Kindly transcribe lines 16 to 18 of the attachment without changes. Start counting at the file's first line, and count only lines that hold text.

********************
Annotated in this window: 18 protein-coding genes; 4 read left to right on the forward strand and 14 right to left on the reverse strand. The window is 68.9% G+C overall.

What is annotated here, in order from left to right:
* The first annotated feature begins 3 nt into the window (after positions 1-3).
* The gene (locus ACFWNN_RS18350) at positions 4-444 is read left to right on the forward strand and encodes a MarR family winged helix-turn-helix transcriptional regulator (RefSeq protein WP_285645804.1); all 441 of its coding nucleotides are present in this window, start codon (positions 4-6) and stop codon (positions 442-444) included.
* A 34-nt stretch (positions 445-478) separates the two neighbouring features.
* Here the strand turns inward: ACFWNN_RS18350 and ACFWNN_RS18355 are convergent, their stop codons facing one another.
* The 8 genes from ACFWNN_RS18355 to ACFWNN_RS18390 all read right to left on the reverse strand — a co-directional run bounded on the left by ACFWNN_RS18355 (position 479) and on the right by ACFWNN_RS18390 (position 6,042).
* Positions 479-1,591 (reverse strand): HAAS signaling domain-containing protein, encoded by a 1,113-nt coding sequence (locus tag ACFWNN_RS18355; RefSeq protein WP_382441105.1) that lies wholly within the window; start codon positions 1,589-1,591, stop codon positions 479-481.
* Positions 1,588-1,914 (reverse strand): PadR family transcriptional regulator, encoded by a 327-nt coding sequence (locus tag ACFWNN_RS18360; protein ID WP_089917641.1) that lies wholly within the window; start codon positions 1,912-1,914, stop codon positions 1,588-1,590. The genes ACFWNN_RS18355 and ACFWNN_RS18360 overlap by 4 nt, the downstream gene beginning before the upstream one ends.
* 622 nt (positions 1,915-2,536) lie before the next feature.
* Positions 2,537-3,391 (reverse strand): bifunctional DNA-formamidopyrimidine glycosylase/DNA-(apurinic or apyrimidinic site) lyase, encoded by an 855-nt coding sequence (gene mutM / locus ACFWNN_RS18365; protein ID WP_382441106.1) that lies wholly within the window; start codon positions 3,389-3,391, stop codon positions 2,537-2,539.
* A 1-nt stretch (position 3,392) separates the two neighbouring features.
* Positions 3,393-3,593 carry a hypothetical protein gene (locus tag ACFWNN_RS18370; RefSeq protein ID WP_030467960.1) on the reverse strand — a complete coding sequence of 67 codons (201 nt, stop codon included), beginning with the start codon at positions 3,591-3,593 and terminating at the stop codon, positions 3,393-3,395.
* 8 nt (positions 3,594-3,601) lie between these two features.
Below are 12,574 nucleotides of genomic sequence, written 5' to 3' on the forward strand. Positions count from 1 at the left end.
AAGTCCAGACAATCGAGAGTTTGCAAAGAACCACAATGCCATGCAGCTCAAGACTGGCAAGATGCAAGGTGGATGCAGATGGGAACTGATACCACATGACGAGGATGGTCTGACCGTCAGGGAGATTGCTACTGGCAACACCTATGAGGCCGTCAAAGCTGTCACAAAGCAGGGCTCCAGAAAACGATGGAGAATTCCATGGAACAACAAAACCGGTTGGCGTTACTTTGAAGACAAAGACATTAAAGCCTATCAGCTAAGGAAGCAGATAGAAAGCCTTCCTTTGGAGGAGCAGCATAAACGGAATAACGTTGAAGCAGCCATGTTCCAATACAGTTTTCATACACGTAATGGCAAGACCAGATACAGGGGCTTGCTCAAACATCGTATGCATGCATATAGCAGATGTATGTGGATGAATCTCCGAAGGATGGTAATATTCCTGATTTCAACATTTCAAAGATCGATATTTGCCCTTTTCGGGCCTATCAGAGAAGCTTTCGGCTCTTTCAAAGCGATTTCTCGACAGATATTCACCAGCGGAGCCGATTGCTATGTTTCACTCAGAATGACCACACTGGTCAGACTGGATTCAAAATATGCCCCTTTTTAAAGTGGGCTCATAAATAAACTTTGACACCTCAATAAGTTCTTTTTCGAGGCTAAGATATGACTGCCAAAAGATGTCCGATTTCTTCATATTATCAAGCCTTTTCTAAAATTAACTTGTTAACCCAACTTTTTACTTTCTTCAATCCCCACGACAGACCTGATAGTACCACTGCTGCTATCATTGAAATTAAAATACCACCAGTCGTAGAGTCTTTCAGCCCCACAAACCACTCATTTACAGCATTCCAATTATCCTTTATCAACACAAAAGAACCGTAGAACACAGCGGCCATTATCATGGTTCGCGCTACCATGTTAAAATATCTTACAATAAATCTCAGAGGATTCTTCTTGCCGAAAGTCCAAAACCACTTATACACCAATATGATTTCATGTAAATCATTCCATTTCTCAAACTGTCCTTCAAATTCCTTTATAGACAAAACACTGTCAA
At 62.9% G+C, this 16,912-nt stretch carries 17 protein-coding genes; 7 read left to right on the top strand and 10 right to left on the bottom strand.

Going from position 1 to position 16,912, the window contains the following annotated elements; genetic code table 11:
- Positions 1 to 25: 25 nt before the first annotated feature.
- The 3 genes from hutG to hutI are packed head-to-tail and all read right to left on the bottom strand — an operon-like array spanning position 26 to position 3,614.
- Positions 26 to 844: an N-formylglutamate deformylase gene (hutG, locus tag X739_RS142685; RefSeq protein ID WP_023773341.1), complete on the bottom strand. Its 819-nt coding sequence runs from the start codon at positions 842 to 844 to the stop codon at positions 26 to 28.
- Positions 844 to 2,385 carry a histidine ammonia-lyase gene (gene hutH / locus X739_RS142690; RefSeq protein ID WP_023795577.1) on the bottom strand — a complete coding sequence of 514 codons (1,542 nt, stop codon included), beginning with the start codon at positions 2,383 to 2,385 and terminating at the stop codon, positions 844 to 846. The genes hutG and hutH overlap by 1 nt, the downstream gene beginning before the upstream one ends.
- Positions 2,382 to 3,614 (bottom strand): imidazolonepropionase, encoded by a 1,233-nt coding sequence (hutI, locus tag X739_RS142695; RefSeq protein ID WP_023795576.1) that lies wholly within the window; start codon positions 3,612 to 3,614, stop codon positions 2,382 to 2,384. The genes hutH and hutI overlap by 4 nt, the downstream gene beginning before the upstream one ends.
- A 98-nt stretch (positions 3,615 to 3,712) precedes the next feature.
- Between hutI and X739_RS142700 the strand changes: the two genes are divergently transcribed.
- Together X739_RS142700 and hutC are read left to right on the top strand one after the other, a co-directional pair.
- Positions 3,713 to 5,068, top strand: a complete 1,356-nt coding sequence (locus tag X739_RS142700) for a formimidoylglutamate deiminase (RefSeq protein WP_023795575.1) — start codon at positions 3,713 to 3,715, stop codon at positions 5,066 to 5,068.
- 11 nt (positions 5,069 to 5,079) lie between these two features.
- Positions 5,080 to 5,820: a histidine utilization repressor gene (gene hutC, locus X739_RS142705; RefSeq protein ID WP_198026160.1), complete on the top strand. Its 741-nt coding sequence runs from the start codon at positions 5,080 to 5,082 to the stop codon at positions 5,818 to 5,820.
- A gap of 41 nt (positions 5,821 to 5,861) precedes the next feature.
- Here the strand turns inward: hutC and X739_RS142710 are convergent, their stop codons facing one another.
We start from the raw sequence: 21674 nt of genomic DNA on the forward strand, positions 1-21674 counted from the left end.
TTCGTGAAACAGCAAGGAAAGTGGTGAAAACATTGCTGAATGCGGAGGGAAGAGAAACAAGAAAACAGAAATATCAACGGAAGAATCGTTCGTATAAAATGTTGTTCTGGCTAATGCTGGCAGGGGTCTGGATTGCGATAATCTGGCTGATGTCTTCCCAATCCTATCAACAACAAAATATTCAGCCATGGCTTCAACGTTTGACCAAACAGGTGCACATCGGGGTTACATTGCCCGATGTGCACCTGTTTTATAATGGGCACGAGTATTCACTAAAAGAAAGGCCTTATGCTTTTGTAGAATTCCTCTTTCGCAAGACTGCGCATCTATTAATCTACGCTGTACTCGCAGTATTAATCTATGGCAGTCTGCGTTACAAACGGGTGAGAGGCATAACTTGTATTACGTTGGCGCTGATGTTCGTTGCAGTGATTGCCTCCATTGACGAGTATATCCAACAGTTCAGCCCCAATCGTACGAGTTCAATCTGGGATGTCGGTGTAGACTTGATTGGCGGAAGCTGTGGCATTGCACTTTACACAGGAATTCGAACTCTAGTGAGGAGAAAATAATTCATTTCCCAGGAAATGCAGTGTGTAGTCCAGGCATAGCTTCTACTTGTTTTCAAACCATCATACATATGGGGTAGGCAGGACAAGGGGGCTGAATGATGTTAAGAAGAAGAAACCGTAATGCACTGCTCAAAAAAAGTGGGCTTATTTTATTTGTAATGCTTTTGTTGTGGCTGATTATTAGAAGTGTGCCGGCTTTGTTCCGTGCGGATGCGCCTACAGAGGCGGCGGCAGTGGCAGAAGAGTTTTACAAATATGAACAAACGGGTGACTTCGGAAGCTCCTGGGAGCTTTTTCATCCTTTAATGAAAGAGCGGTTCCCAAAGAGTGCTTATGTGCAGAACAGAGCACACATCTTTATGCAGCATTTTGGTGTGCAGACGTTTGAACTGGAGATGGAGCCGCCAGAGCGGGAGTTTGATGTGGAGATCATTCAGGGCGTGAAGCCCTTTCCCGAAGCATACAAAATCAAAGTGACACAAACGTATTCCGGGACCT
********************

AAGTCCAGACAATCGAGAGTTTGCAAAGAACCACAATGCCATGCAGCTCAAGACTGGCAAGATGCAAGGTGGATGCAGATGGGAACTGATACCACATGACGAGGATGGTCTGACCGTCAGGGAGATTGCTACTGGCAACACCTATGAGGCCGTCAAAGCTGTCACAAAGCAGGGCTCCAGAAAACGATGGAGAATTCCATGGAACAACAAAACCGGTTGGCGTTACTTTGAAGACAAAGACATTAAAGCCTATCAGCTAAGGAAGCAGATAGAAAGCCTTCCTTTGGAGGAGCAGCATAAACGGAATAACGTTGAAGCAGCCATGTTCCAATACAGTTTTCATACACGTAATGGCAAGACCAGATACAGGGGCTTGCTCAAACATCGTATGCATGCATATAGCAGATGTATGTGGATGAATCTCCGAAGGATGGTAATATTCCTGATTTCAACATTTCAAAGATCGATATTTGCCCTTTTCGGGCCTATCAGAGAAGCTTTCGGCTCTTTCAAAGCGATTTCTCGACAGATATTCACCAGCGGAGCCGATTGCTATGTTTCACTCAGAATGACCACACTGGTCAGACTGGATTCAAAATATGCCCCTTTTTAAAGTGGGCTCATAAATAAACTTTGACACCTCAATAAGTTCTTTTTCGAGGCTAAGATATGACTGCCAAAAGATGTCCGATTTCTTCATATTATCAAGCCTTTTCTAAAATTAACTTGTTAACCCAACTTTTTACTTTCTTCAATCCCCACGACAGACCTGATAGTACCACTGCTGCTATCATTGAAATTAAAATACCACCAGTCGTAGAGTCTTTCAGCCCCACAAACCACTCATTTACAGCATTCCAATTATCCTTTATCAACACAAAAGAACCGTAGAACACAGCGGCCATTATCATGGTTCGCGCTACCATGTTAAAATATCTTACAATAAATCTCAGAGGATTCTTCTTGCCGAAAGTCCAAAACCACTTATACACCAATATGATTTCATGTAAATCATTCCATTTCTCAAACTGTCCTTCAAATTCCTTTATAGACAAAACACTGTCAA
At 62.9% G+C, this 16,912-nt stretch carries 17 protein-coding genes; 7 read left to right on the top strand and 10 right to left on the bottom strand.

Going from position 1 to position 16,912, the window contains the following annotated elements; genetic code table 11: